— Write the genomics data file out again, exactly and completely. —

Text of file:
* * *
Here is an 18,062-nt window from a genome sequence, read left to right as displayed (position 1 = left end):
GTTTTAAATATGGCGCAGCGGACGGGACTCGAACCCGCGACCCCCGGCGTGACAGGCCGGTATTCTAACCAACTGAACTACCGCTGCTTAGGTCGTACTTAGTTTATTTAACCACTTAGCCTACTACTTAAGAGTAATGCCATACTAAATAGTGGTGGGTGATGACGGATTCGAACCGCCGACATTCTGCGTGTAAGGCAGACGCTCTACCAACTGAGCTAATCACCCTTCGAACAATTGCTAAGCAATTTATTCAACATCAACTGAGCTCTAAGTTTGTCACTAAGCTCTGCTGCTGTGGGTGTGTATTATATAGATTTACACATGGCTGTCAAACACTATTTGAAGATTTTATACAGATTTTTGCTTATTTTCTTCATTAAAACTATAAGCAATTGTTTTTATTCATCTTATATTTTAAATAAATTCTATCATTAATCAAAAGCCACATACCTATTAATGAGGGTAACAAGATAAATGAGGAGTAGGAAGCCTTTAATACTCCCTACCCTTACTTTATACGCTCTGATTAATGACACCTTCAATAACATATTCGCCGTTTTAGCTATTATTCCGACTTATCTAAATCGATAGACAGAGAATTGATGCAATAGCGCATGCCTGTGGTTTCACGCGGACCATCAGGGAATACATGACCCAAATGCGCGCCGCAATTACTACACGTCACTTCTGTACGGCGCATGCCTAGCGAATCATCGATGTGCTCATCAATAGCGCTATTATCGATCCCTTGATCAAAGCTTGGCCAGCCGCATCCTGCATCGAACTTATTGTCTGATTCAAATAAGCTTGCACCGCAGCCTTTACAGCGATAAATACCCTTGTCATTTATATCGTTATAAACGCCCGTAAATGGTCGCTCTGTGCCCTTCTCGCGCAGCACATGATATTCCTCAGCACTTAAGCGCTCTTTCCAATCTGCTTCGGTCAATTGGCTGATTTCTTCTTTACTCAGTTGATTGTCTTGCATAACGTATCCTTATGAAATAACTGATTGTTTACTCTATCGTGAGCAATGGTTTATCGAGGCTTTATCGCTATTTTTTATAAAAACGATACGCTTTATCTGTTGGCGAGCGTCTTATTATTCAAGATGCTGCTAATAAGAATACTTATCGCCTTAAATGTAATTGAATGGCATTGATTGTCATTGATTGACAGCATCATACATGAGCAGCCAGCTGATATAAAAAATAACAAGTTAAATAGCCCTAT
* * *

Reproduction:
Here is an 18,062-nt window from a genome sequence, read left to right as displayed (position 1 = left end):
GTTTTAAATATGGCGCAGCGGACGGGACTCGAACCCGCGACCCCCGGCGTGACAGGCCGGTATTCTAACCAACTGAACTACCGCTGCTTAGGTCGTACTTAGTTTATTTAACCACTTAGCCTACTACTTAAGAGTAATGCCATACTAAATAGTGGTGGGTGATGACGGATTCGAACCGCCGACATTCTGCGTGTAAGGCAGACGCTCTACCAACTGAGCTAATCACCCTTCGAACAATTGCTAAGCAATTTATTCAACATCAACTGAGCTCTAAGTTTGTCACTAAGCTCTGCTGCTGTGGGTGTGTATTATATAGATTTACACATGGCTGTCAAACACTATTTGAAGATTTTATACAGATTTTTGCTTATTTTCTTCATTAAAACTATAAGCAATTGTTTTTATTCATCTTATATTTTAAATAAATTCTATCATTAATCAAAAGCCACATACCTATTAATGAGGGTAACAAGATAAATGAGGAGTAGGAAGCCTTTAATACTCCCTACCCTTACTTTATACGCTCTGATTAATGACACCTTCAATAACATATTCGCCGTTTTAGCTATTATTCCGACTTATCTAAATCGATAGACAGAGAATTGATGCAATAGCGCATGCCTGTGGTTTCACGCGGACCATCAGGGAATACATGACCCAAATGCGCGCCGCAATTACTACACGTCACTTCTGTACGGCGCATGCCTAGCGAATCATCGATGTGCTCATCAATAGCGCTATTATCGATCCCTTGATCAAAGCTTGGCCAGCCGCATCCTGCATCGAACTTATTGTCTGATTCAAATAAGCTTGCACCGCAGCCTTTACAGCGATAAATACCCTTGTCATTTATATCGTTATAAACGCCCGTAAATGGTCGCTCTGTGCCCTTCTCGCGCAGCACATGATATTCCTCAGCACTTAAGCGCTCTTTCCAATCTGCTTCGGTCAATTGGCTGATTTCTTCTTTACTCAGTTGATTGTCTTGCATAACGTATCCTTATGAAATAACTGATTGTTTACTCTATCGTGAGCAATGGTTTATCGAGGCTTTATCGCTATTTTTTATAAAAACGATACGCTTTATCTGTTGGCGAGCGTCTTATTATTCAAGATGCTGCTAATAAGAATACTTATCGCCTTAAATGTAATTGAATGGCATTGATTGTCATTGATTGACAGCATCATACATGAGCAGCCAGCTGATATAAAAAATAACAAGTTAAATAGCCCTAT